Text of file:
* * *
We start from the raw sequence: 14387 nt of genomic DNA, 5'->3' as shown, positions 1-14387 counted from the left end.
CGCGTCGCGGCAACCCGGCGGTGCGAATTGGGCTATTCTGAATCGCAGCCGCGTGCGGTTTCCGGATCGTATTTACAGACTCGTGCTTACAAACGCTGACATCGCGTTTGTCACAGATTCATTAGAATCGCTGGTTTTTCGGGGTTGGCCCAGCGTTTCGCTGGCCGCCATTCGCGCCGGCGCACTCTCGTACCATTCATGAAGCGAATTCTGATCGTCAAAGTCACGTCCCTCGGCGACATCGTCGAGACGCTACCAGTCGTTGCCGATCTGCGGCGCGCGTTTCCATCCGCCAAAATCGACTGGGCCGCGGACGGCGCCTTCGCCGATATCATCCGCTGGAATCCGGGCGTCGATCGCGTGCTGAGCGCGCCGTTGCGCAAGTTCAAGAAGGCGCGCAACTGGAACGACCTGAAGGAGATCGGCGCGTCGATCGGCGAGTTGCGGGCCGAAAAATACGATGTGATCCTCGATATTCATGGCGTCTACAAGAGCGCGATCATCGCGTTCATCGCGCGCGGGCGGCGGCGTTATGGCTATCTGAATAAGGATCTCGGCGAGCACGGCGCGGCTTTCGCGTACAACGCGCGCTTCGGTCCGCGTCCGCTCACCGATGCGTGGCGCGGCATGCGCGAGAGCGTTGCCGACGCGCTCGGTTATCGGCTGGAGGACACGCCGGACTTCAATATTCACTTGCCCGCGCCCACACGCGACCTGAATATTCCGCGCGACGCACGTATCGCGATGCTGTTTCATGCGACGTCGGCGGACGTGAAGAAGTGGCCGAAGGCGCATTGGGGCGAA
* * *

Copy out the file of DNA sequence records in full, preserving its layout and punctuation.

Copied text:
We start from the raw sequence: 14387 nt of genomic DNA, 5'->3' as shown, positions 1-14387 counted from the left end.
CGCGTCGCGGCAACCCGGCGGTGCGAATTGGGCTATTCTGAATCGCAGCCGCGTGCGGTTTCCGGATCGTATTTACAGACTCGTGCTTACAAACGCTGACATCGCGTTTGTCACAGATTCATTAGAATCGCTGGTTTTTCGGGGTTGGCCCAGCGTTTCGCTGGCCGCCATTCGCGCCGGCGCACTCTCGTACCATTCATGAAGCGAATTCTGATCGTCAAAGTCACGTCCCTCGGCGACATCGTCGAGACGCTACCAGTCGTTGCCGATCTGCGGCGCGCGTTTCCATCCGCCAAAATCGACTGGGCCGCGGACGGCGCCTTCGCCGATATCATCCGCTGGAATCCGGGCGTCGATCGCGTGCTGAGCGCGCCGTTGCGCAAGTTCAAGAAGGCGCGCAACTGGAACGACCTGAAGGAGATCGGCGCGTCGATCGGCGAGTTGCGGGCCGAAAAATACGATGTGATCCTCGATATTCATGGCGTCTACAAGAGCGCGATCATCGCGTTCATCGCGCGCGGGCGGCGGCGTTATGGCTATCTGAATAAGGATCTCGGCGAGCACGGCGCGGCTTTCGCGTACAACGCGCGCTTCGGTCCGCGTCCGCTCACCGATGCGTGGCGCGGCATGCGCGAGAGCGTTGCCGACGCGCTCGGTTATCGGCTGGAGGACACGCCGGACTTCAATATTCACTTGCCCGCGCCCACACGCGACCTGAATATTCCGCGCGACGCACGTATCGCGATGCTGTTTCATGCGACGTCGGCGGACGTGAAGAAGTGGCCGAAGGCGCATTGGGGCGAA